The key point to note in the biblical narrative  is that the universe, including the earth and its contents, is the product of special acts of creation by God. What about the theory of evolution? What does it say?

The theory was proposed by Charles Darwin and Alfred Russel Wallace in 1858, although the former consolidated  it  by publishing On the Origin of Species a year later (1859). It explains the gradual process through which the extant diversity of plants and animals at any point in time on earth arose from the earliest and most primitive of organisms.

There is evidence which suggests that evolutionary processes have been occurring on earth for about 3.5 billion years. The fundamental pillars  of evolutionary theory are: (1) heredity; organisms produce offsprings that resemble them very closely; (2) organisms undergo variations or mutations; (3) there is a mechanism, natural selection, which controls variations and hereditary materials through elimination.

Now that we have, albeit briefly, introduced creationism and the theory of evolution, let us now examine closely the claims of Wallace and Olatunji. Ab initio, Wallace made a futile confusing attempt to establish that Darwin’s  theory of evolution is a supposition, a supposition being, in her own words,  an “uncertain belief.”

But assuming Wallace is right (although she is wrong, because the theory of evolution is not a supposition; it is a scientific  theory supported  by solid evidence)  why do creationists crave certainty with the intensity a hungry baby craves   breast milk? Is subjective certainty a viable criterion of truth? Not at all, as every year one student of philosophy is well aware.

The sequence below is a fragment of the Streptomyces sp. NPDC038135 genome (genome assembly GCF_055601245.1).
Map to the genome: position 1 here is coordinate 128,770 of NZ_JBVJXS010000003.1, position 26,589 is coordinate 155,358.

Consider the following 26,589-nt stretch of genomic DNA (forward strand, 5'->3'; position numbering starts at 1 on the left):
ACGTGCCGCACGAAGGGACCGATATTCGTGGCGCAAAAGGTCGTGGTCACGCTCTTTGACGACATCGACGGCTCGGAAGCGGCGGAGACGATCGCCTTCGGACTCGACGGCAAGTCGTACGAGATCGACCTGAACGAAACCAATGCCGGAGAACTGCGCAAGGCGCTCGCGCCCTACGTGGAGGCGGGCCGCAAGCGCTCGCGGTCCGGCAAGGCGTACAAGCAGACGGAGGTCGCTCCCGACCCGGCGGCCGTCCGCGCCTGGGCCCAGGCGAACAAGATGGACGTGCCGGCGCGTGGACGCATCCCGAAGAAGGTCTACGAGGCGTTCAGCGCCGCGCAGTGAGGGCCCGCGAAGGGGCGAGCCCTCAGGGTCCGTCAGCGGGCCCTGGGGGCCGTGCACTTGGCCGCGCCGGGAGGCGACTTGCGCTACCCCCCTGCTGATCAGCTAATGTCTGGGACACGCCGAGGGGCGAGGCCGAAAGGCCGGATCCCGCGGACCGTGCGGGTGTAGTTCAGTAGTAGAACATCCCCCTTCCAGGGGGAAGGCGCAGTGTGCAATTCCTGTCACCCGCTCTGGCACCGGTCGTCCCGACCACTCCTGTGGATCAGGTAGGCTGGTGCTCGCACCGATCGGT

Yet, creationists cling dogmatically to the contents of “holy books,” even when what is written there have been  falsifed by scientific research, in the mistaken conviction  that subjective feeling of certainty makes a belief true.

Wallace suggests that evolution  can only be found in antiquated books, and adds, rather pompously: “We should not allow someone’s belief in evolution to undermine the scientific knowledge we teach in schools!” I do not know Miss Wallace’s educational background or what subjects she teaches. Judged by the contents of her essay, however, she  definitely cannot be a biology (or science) teacher, because she lacks the  critical attitude which is so essential and fruitful in the teaching and learning of science.

A knowledgeable, intellectually honest,  science teacher will be extremely careful in supporting the antediluvian theory of creation in the classroom, and will never  describe books on evolution as out of date.  Indeed,  Wallace is completely ignorant about the impressive corroboration of  evolutionary theory by researches in embryology, developmental biology, molecular biology, genetics, geology, palaeontology, systematics and comparative biology, to mention just these out of several others.

The only authority she cited to support her cavalier dismissal of the theory was  merely a Newsweek magazine published 30 years ago! This teacher cannot be serious.
To be continued